Rush Island Bottoms
This site protects what is reputedly the largest spring in the Commonwealth, Gorin Mill Springs, and over a mile of frontage on the Green River. As with the Davis Bend property, this section of the Green River is habitat for several rare mussel species such as fanshell, clubshell, rough pigtoe, northern riffleshell, catspaw, pink mucket, ring pink, and sheepnose. Both Indiana and gray bats are also found here; both are federally listed and threatened by White Nose Syndrome, a fungal infection that is decimating bat populations in the Eastern US. By protecting the land from development and agricultural use, it is also expected that water quality in the greater Mammoth Cave Nation Park and will benefit and therefore improve habitat for the rare Kentucky cave shrimp. In addition to the ecological signifigance of the site, the Battle of Munfordville took place here, an engagement historians have called a strategic high-water mark for the Confederacy in the Western theater of the Civil War. On September 17, 1862, Confederate General Simon Bolivar Buckner accepted the surrender of Union commander John T. Wilder and open up the road to Louisville for the South. However, instead of capturing Louisville, Buckner’s commander General Braxton Bragg moved his troops to the northeast with plans to combine with General Kirby Smith. Smith had just defeated the Union at the Battle of Richmond and Bragg believed their combined forces were needed to take Central Kentucky. This move resulted in the Battle of Perryville, a Confederate victory over Union Maj. Gen. Don Carlos Buell on which Bragg was unable to capitalize. Buckner was a native of Hart County and eventually became governor of Kentucky and pall-bearer to President Ulysses S. Grant, due partly to his success in Munfordville. The Civil War Trust, a Washington, DC, based nonprofit, has worked with the Hart County Historical Society to protect an additional 200 acres in the area.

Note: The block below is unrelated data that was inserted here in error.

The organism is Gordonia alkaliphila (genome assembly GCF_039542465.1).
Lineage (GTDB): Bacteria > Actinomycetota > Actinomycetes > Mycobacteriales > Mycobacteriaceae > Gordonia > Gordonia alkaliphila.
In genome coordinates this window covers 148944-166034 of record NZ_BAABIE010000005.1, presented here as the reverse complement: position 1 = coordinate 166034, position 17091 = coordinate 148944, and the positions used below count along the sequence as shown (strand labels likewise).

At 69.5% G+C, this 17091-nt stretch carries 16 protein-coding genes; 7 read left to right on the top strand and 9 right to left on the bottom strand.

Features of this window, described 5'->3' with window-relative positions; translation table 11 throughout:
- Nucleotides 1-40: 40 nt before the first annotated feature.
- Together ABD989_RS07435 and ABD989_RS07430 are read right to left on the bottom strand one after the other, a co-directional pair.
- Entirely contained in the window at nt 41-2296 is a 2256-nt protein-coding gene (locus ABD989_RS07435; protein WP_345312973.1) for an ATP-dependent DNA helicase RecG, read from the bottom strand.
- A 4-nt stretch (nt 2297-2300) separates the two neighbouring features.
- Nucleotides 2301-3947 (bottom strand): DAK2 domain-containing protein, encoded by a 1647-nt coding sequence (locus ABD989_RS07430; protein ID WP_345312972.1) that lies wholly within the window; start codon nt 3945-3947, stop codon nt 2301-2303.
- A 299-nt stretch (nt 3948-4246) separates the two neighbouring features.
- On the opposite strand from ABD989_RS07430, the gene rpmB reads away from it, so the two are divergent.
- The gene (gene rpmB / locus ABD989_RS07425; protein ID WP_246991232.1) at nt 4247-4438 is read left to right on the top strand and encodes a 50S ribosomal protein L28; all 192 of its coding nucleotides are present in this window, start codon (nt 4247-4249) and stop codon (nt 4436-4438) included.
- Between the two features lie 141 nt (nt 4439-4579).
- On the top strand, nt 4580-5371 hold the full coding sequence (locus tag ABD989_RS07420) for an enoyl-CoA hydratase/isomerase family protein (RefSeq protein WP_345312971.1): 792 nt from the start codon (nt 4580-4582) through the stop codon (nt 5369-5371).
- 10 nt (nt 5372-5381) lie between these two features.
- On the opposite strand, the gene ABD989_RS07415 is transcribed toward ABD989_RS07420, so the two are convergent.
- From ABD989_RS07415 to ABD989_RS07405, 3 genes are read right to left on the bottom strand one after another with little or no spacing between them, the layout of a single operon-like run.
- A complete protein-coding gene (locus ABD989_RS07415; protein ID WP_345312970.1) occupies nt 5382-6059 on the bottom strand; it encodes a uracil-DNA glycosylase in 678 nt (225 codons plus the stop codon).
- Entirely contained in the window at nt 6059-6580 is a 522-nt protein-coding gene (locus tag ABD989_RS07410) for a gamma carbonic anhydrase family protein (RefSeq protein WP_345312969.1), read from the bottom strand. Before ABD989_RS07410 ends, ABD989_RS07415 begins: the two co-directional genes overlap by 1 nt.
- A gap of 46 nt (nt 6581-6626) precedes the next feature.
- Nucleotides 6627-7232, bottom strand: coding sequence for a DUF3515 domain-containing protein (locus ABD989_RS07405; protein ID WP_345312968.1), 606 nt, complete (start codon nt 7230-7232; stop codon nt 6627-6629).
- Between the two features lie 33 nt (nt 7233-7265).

Access: Due to limited access the site is not currently open to the public except by boat. Paddling access is available at Thelma Stovall Park in Munfordville; Rush Island is west of Munfordville.
Davis Bend is one of several sites the KHLCF protects along the Green River in Hart, Green, and Taylor Counties. The highlight for visitors can only be seen while paddling the river – Three Hundred Springs, a cliff covered in maidenhair fern which includes an 85-foot waterfall which empties into the Green River. This section of the Green River is a globally recognized hotspot for mussel diversity. Populations of several rare mussel species may be found here, including fanshell, clubshell, rough pigtoe, northern riffleshell, catspaw, pink mucket, ring pink, and sheepnose. The federally listed Indiana and gray bats are also in the area. By protecting the land from development and agricultural use, it is also expected that water quality in the greater Mammoth Cave Nation Park will benefit and therefore improve habitat for the rare Kentucky cave shrimp.
Access: Due to limited access the site is not currently open to the public except by boat. Paddling access is available at Thelma Stovall Park in Munfordville; Three Hundred Springs is approximate 15 river miles east of Munfordville - please note that Three Hundred Springs is private property so you can enjoy the view from your boat but please do not climb.
The newest unit, added to the Green River State Natural Area in 2018, is less than 0.5 miles upstream from the H.H. Wilson Park Boat Ramp. KNP is in the initial stages of improving habitat for bird species, including the sandhill crane. The long-term goal is to provide hiking trails as well and canoe access.